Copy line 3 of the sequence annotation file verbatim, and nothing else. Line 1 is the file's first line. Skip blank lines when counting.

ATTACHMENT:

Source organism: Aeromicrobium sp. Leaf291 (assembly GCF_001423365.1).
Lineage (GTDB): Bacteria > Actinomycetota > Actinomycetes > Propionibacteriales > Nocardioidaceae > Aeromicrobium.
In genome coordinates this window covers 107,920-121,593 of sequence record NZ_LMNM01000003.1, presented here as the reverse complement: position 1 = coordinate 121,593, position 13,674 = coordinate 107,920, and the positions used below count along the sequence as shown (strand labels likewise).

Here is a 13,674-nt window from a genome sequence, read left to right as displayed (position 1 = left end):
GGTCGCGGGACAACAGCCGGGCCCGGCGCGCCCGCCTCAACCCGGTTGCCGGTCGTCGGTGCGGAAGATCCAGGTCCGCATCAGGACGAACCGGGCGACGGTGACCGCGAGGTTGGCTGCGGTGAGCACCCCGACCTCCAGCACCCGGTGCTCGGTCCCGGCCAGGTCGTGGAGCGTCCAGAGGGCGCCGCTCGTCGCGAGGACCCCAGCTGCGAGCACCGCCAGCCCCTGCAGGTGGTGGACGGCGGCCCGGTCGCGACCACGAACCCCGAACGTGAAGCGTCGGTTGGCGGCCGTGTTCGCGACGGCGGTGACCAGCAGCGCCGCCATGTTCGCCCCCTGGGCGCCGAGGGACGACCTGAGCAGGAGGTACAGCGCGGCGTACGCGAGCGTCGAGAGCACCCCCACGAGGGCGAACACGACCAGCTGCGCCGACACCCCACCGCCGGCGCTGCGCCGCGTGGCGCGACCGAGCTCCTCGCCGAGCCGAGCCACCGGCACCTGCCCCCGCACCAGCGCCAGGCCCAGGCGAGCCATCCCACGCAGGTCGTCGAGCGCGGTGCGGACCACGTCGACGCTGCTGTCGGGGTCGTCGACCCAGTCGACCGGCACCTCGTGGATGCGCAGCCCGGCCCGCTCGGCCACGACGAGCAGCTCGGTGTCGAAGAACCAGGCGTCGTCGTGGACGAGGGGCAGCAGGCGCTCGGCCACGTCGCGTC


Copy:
In genome coordinates this window covers 107,920-121,593 of sequence record NZ_LMNM01000003.1, presented here as the reverse complement: position 1 = coordinate 121,593, position 13,674 = coordinate 107,920, and the positions used below count along the sequence as shown (strand labels likewise).